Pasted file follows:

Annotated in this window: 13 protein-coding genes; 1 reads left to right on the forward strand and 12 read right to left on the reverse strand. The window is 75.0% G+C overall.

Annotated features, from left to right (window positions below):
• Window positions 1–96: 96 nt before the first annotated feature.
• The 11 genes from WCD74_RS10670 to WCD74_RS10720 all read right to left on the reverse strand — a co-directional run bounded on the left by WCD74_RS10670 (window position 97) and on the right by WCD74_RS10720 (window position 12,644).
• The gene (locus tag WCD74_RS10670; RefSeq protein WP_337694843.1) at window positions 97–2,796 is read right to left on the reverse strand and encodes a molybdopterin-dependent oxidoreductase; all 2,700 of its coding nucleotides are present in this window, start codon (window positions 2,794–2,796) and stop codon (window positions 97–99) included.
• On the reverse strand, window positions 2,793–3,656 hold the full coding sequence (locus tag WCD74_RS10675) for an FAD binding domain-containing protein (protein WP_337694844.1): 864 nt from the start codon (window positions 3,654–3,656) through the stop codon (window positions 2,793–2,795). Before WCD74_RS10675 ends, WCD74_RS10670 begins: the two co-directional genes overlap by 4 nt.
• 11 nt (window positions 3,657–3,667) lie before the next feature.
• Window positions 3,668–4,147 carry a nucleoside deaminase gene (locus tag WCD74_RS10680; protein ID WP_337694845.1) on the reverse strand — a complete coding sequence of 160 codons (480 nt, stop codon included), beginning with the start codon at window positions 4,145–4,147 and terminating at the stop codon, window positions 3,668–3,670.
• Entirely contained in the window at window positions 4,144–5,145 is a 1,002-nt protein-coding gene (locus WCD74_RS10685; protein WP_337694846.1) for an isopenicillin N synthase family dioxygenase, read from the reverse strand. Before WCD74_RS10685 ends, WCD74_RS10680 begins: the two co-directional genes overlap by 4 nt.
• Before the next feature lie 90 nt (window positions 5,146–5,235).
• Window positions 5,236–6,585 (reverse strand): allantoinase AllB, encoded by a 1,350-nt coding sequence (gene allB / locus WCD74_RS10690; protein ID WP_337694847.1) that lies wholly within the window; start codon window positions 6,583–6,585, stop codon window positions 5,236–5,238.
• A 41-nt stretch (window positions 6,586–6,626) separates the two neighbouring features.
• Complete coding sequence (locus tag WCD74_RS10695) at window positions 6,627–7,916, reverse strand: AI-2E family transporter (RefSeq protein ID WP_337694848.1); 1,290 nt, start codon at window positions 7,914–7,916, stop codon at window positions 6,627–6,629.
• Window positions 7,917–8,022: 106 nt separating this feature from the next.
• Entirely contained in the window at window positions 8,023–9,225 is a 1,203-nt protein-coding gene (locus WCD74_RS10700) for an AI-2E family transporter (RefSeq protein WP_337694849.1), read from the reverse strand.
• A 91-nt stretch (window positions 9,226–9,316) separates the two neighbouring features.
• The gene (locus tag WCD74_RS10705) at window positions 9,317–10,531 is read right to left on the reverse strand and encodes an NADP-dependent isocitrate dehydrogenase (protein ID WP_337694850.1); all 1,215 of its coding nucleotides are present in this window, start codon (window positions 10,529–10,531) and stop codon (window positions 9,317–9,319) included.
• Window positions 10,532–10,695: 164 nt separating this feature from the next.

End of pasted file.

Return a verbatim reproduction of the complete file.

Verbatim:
Annotated in this window: 13 protein-coding genes; 1 reads left to right on the forward strand and 12 read right to left on the reverse strand. The window is 75.0% G+C overall.

Annotated features, from left to right (window positions below):
• Window positions 1–96: 96 nt before the first annotated feature.
• The 11 genes from WCD74_RS10670 to WCD74_RS10720 all read right to left on the reverse strand — a co-directional run bounded on the left by WCD74_RS10670 (window position 97) and on the right by WCD74_RS10720 (window position 12,644).
• The gene (locus tag WCD74_RS10670; RefSeq protein WP_337694843.1) at window positions 97–2,796 is read right to left on the reverse strand and encodes a molybdopterin-dependent oxidoreductase; all 2,700 of its coding nucleotides are present in this window, start codon (window positions 2,794–2,796) and stop codon (window positions 97–99) included.
• On the reverse strand, window positions 2,793–3,656 hold the full coding sequence (locus tag WCD74_RS10675) for an FAD binding domain-containing protein (protein WP_337694844.1): 864 nt from the start codon (window positions 3,654–3,656) through the stop codon (window positions 2,793–2,795). Before WCD74_RS10675 ends, WCD74_RS10670 begins: the two co-directional genes overlap by 4 nt.
• 11 nt (window positions 3,657–3,667) lie before the next feature.
• Window positions 3,668–4,147 carry a nucleoside deaminase gene (locus tag WCD74_RS10680; protein ID WP_337694845.1) on the reverse strand — a complete coding sequence of 160 codons (480 nt, stop codon included), beginning with the start codon at window positions 4,145–4,147 and terminating at the stop codon, window positions 3,668–3,670.
• Entirely contained in the window at window positions 4,144–5,145 is a 1,002-nt protein-coding gene (locus WCD74_RS10685; protein WP_337694846.1) for an isopenicillin N synthase family dioxygenase, read from the reverse strand. Before WCD74_RS10685 ends, WCD74_RS10680 begins: the two co-directional genes overlap by 4 nt.
• Before the next feature lie 90 nt (window positions 5,146–5,235).
• Window positions 5,236–6,585 (reverse strand): allantoinase AllB, encoded by a 1,350-nt coding sequence (gene allB / locus WCD74_RS10690; protein ID WP_337694847.1) that lies wholly within the window; start codon window positions 6,583–6,585, stop codon window positions 5,236–5,238.
• A 41-nt stretch (window positions 6,586–6,626) separates the two neighbouring features.
• Complete coding sequence (locus tag WCD74_RS10695) at window positions 6,627–7,916, reverse strand: AI-2E family transporter (RefSeq protein ID WP_337694848.1); 1,290 nt, start codon at window positions 7,914–7,916, stop codon at window positions 6,627–6,629.
• Window positions 7,917–8,022: 106 nt separating this feature from the next.
• Entirely contained in the window at window positions 8,023–9,225 is a 1,203-nt protein-coding gene (locus WCD74_RS10700) for an AI-2E family transporter (RefSeq protein WP_337694849.1), read from the reverse strand.
• A 91-nt stretch (window positions 9,226–9,316) separates the two neighbouring features.
• The gene (locus tag WCD74_RS10705) at window positions 9,317–10,531 is read right to left on the reverse strand and encodes an NADP-dependent isocitrate dehydrogenase (protein ID WP_337694850.1); all 1,215 of its coding nucleotides are present in this window, start codon (window positions 10,529–10,531) and stop codon (window positions 9,317–9,319) included.
• Window positions 10,532–10,695: 164 nt separating this feature from the next.